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December 11, 2019

The state of human rights

Editorial

 
December 11, 2019

The marking of World Human Rights Day on December 10 acts once again as a reminder of what people suffer around the world and how unsuccessful we have been as the human race in defending their most basic rights protected by international law and simply by humanity. In Kashmir, after a lockdown that has continued for over four months, the agony of a people stripped of their right to make decisions for themselves continues. Hundreds have been injured, others killed, women raped and political activists placed in detention. The Kashmiris are not alone. The Rohingya in Myanmar suffer continued discrimination and threat, forcing them to flee across borders. In Yemen children starve as a war triggered by rival nations tears their country apart. Immigrants from Syria and other nations remain interned in camps and in the US, the country that declared itself the champion of human rights, small immigrant children coming across the Mexican border have been torn away from their parents.

The world then is not a happy place – but neither is our own country. Every day we hear of or read about the terrible fate of children who have been subjected to abuse and neglect. We read about rapes and honour killings and the continued infanticide of girl children. There are still Pakistanis who are unable to access schools and children who must labour sometimes in dangerous conditions because they have no option. There has been too little effort to create these options. Adult labourers face frequent violation of their rights and in many professions, there are those who have not been paid for months. The state has essentially failed in its primary duty of offering security and safety to its citizens.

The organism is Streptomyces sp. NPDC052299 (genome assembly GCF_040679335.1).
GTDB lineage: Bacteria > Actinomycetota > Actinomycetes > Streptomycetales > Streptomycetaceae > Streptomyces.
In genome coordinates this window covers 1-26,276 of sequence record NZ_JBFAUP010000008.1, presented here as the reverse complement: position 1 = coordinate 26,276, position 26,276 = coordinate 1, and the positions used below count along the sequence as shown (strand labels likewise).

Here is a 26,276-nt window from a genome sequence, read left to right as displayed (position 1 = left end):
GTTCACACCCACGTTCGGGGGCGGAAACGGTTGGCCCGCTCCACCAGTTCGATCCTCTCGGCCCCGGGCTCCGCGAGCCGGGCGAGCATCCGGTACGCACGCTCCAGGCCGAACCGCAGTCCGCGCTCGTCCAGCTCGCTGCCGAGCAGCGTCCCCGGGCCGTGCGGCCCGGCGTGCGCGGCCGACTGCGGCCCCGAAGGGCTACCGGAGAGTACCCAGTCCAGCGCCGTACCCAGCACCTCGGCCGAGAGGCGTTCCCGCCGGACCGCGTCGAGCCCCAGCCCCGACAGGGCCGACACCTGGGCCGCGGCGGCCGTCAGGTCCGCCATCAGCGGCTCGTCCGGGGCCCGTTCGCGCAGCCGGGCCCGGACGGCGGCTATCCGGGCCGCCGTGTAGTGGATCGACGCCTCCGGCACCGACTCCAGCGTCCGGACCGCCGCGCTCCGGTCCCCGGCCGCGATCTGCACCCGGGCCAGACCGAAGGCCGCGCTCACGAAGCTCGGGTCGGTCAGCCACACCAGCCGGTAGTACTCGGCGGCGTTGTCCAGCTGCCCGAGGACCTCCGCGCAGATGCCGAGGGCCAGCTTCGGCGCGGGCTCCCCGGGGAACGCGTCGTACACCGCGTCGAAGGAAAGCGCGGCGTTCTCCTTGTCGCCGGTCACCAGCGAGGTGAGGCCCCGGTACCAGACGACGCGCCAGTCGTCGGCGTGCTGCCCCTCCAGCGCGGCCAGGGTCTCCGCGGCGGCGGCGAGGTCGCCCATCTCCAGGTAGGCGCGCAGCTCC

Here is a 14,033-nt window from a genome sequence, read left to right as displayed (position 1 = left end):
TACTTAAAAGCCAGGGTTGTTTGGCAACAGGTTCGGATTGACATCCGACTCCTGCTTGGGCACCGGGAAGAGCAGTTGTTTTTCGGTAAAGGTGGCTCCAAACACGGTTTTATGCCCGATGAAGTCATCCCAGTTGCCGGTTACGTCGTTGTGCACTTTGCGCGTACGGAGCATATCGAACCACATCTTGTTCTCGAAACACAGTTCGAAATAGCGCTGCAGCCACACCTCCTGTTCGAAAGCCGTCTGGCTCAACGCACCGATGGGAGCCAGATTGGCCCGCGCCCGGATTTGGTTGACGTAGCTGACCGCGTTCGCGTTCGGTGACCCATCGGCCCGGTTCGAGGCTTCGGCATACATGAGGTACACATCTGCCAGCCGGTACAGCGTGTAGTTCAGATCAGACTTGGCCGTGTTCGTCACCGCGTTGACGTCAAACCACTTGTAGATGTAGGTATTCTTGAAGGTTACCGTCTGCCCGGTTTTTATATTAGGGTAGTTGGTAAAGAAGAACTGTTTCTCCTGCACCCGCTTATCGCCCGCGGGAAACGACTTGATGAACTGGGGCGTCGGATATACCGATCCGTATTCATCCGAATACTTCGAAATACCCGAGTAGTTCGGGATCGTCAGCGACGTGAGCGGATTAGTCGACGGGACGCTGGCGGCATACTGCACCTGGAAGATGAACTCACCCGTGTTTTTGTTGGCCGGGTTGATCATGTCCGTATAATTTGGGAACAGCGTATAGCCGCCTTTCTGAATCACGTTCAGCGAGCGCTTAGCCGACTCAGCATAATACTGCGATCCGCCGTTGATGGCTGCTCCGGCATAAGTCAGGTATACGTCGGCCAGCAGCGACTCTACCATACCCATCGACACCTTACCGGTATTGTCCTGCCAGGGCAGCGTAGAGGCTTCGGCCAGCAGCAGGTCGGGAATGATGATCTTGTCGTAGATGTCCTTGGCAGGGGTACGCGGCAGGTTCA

Amongst the worst affected by this failure are whose we call the ‘missing’, apparently picked up by ‘unknown’ persons. There is also the issue of draconian checks on the freedom of expression and attempts to silence even students who speak up for their future and for their rights. Tragically the basic needs of people, such as food, cannot be met despite sufficient resources apparently due to a lack of wise policy framing and commitment. One-third of Pakistan’s people live in poverty, almost 50 percent of our children suffer stunting. These figures are worse than for other South Asian countries and for many in Sub-Saharan Africa. There are other concerns which seem never to go away. Perennial unrest in Balochistan points to that province’s condition of continued injustice and neglect. There is also sectarian violence which still runs through the country, the victimization of persons under the blasphemy laws, the failure to protect the rights of minorities or the people living in the former Fata territories who still seek basic needs. We need to offer a better future for our people and for our younger generation. We can do this only if a beginning is made now.